Jacques DUPUIS, Christianity And The Religions: From Confrontation to Dialogue. New York: Orbis Books, 2001. pp. 276. $30.00 pb. ISBN 1-57075-440-3.
Reviewed by Michael J. TKACIK, Providence College, Providence, RI 02918

In the Introduction of his book, Jacques Dupuis, S.J. articulates the operating principles which guide this fine work as he recognizes the ever increasing interconnectedness of all persons, an interconnectedness which demands that we allow "others" to present themselves to us as they are, not view them according to inappropriate prejudices and biases that tend to characterize our traditions (2, 6). Such a stance of openness necessitates an inductive approach to theology as well as humility (9): ...the divine mystery and the mystery of God's design for humankind are beyond any theological systematization; at every stage and in every situation, our knowledge and comprehension of that mystery remain limited, partial, and provisional (13). These principles enable one to embrace an ecumenical spirit open to other religious traditions as vehicles of divine revelation and "gestures of salvation" (14).

The book begins with an assessment of Jesus' universal inclusion of all persons into God's saving plan (22). Jesus did not seek to establish one religion at the cost of all others, but to accentuate the Reign of God which embraced all persons, and was frequently manifest in persons outside of the Jewish and Christian faith communities (24, 28). Conventional religious boundaries disintegrate vis-a- vis Jesus' teaching of the Reign of God (29). Treatment of traditional theologies follows as Fr. Dupuis moves toward consideration of Vatican II and a model of inclusive pluralism which recognizes the unfolding of salvation history within the histories of all peoples for, God has spoken to the whole of humankind, because he has offered his salvation to all its members. Revelation is universal, as is the offer of salvation (115).

As the book arrives at the crux of the issue the role of Christ in God's universal plan of salvation history there is a willingness to embrace the activity of God in the prayer, covenants and religious experiences of other traditions (100, 116, 122), qualified via the Christian perspective that all religious experiences of God's self disclosure must be interpreted vis-a-vis God's full manifestation in Christ (116, 123). Openness to the activity of God's Word, Wisdom and Spirit in other faith traditions, prior to Christ and extending beyond Christianity after Christ (69, 124, 128, 156, 181, 186, 190, 256), is tempered by assertions regarding the "fullness" of revelation in Christ (71, 129, 189, 256-258). However, the work does much to accentuate the integrity, legitimacy and authenticity of other faith traditions via asserting their autonomous and independent credibility and by rooting their veracity in the activity of God Who has sowed the seeds of His Word/Logos throughout the entire history of humanity, again, prior to and after the Incarnation. Although this Word of God is none other than the Word that assumed flesh in the person of Jesus, the revelation of Jesus does not constitute an obstacle to God's self-revelation in other religious traditions (132, 140). The universal action of the Word and the historical event of Jesus Christ are neither identified nor separated (156)... However, although Jesus does not exhaust the revelatory and salvific power of God's Word, the assertion that the Incarnation is the most profound and unique manifestation of the Word in history is maintained (158) this despite the recognition that the Word of God remains beyond whatever can be manifested and revealed in the person of Jesus, for the Word can never be exhausted by or totally contained in any single historical manifestation (159, 186, 189-190).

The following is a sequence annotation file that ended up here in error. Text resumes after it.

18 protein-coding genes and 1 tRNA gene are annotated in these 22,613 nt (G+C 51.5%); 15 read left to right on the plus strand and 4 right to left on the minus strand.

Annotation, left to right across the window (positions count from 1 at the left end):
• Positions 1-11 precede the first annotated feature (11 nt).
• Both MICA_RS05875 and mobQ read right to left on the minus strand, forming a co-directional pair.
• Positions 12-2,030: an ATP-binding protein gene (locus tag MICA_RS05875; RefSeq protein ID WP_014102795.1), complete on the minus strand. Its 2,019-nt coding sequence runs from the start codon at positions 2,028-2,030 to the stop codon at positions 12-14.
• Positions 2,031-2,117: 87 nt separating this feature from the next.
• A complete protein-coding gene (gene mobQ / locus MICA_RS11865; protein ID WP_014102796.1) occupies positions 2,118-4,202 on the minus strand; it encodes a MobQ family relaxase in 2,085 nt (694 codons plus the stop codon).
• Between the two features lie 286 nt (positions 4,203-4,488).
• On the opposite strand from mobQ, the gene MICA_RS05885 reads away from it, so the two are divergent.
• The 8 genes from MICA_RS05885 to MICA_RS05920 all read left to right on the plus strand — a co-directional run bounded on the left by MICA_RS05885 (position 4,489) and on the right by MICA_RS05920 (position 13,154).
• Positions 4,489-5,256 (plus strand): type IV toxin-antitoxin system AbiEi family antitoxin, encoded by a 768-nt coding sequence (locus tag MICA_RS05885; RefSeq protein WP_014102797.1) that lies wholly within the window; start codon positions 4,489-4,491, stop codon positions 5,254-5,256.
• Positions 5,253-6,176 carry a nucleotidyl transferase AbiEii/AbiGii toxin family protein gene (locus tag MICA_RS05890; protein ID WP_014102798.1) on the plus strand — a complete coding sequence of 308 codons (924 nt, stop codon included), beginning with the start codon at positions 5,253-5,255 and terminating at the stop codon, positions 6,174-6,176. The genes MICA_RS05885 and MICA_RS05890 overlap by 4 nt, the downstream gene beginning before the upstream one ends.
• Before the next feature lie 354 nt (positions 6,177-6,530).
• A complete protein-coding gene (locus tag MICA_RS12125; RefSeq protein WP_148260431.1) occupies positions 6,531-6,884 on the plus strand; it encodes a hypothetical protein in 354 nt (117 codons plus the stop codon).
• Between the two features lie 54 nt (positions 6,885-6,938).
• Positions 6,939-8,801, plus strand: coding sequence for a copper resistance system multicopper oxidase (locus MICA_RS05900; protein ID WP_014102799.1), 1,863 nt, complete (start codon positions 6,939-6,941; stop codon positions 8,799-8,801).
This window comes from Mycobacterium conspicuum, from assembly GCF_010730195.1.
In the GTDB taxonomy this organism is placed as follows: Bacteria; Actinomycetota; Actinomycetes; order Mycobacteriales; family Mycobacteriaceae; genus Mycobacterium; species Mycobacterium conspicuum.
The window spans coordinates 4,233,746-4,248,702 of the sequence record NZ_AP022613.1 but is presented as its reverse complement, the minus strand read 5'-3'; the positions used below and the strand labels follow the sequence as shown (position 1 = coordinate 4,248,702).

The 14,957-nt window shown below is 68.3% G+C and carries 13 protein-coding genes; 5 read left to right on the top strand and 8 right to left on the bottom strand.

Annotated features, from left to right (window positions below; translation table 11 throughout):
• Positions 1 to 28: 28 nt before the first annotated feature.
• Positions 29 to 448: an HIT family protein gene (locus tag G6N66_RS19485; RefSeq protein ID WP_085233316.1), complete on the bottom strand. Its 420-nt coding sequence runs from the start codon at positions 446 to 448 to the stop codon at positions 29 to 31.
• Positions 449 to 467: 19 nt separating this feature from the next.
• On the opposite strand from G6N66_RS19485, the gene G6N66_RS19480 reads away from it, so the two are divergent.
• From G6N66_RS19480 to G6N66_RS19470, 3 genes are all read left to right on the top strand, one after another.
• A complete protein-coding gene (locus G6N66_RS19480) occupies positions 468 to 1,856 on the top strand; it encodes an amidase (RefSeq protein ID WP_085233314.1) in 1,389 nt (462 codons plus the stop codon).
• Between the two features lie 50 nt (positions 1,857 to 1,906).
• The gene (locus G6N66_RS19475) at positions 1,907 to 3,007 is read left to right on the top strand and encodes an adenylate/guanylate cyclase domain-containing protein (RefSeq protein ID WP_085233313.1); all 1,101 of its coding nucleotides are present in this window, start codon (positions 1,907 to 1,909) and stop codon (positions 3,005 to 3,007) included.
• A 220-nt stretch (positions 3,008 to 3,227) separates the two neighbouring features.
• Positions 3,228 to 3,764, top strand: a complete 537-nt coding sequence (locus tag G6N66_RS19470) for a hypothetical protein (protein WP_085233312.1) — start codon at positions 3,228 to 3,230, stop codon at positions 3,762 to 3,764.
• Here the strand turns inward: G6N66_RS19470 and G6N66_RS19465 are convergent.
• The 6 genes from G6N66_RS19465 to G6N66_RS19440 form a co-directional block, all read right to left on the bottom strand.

The book concludes with further discussion regarding Jesus as the "one mediator" of God's saving plan and other religious traditions as participating in this mediation. Particularly illuminating is the assessment of the question as it is considered in the midst of the Indian and Asian contexts. Here we discover episcopal and theological voices marked by the humility and ecumenical principles introduced in the book moving one to ever greater appreciation for the revelatory and salvific import of other religious traditions in their own right (183-185). This vision is one truly marked by an inductive approach and open experience of the "other." One can only hope that such appreciation will inspire greater interreligious dialogue and prayer called for by the author. Perhaps then a humility marked by a recognition that the divine mystery is infinitely diverse and manifold, revealed in a plethora of ways (mutually edifying and enriching), inexhaustible by any single tradition, with each tradition, in itself, salvific for it extends from and is an expression of God's will for the salvation of all, will emerge.


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